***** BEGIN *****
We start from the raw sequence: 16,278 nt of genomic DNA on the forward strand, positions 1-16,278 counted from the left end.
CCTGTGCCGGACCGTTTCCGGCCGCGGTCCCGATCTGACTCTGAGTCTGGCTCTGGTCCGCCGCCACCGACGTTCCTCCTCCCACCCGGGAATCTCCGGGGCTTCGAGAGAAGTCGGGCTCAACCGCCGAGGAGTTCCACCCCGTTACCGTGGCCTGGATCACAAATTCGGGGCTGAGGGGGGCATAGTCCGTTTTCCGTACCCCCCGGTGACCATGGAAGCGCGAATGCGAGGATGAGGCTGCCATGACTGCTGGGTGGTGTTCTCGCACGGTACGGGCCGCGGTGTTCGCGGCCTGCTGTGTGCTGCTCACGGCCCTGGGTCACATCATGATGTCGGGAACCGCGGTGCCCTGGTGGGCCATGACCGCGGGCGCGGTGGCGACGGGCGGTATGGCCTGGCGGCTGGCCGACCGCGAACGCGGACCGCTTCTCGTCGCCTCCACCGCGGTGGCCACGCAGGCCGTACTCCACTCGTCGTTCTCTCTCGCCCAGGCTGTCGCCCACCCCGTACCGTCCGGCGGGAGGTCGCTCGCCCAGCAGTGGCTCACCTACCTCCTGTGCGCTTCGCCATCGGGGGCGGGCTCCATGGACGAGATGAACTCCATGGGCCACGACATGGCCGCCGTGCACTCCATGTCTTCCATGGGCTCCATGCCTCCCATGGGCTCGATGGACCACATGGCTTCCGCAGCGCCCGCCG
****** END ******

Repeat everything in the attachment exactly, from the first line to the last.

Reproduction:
We start from the raw sequence: 16,278 nt of genomic DNA on the forward strand, positions 1-16,278 counted from the left end.
CCTGTGCCGGACCGTTTCCGGCCGCGGTCCCGATCTGACTCTGAGTCTGGCTCTGGTCCGCCGCCACCGACGTTCCTCCTCCCACCCGGGAATCTCCGGGGCTTCGAGAGAAGTCGGGCTCAACCGCCGAGGAGTTCCACCCCGTTACCGTGGCCTGGATCACAAATTCGGGGCTGAGGGGGGCATAGTCCGTTTTCCGTACCCCCCGGTGACCATGGAAGCGCGAATGCGAGGATGAGGCTGCCATGACTGCTGGGTGGTGTTCTCGCACGGTACGGGCCGCGGTGTTCGCGGCCTGCTGTGTGCTGCTCACGGCCCTGGGTCACATCATGATGTCGGGAACCGCGGTGCCCTGGTGGGCCATGACCGCGGGCGCGGTGGCGACGGGCGGTATGGCCTGGCGGCTGGCCGACCGCGAACGCGGACCGCTTCTCGTCGCCTCCACCGCGGTGGCCACGCAGGCCGTACTCCACTCGTCGTTCTCTCTCGCCCAGGCTGTCGCCCACCCCGTACCGTCCGGCGGGAGGTCGCTCGCCCAGCAGTGGCTCACCTACCTCCTGTGCGCTTCGCCATCGGGGGCGGGCTCCATGGACGAGATGAACTCCATGGGCCACGACATGGCCGCCGTGCACTCCATGTCTTCCATGGGCTCCATGCCTCCCATGGGCTCGATGGACCACATGGCTTCCGCAGCGCCCGCCG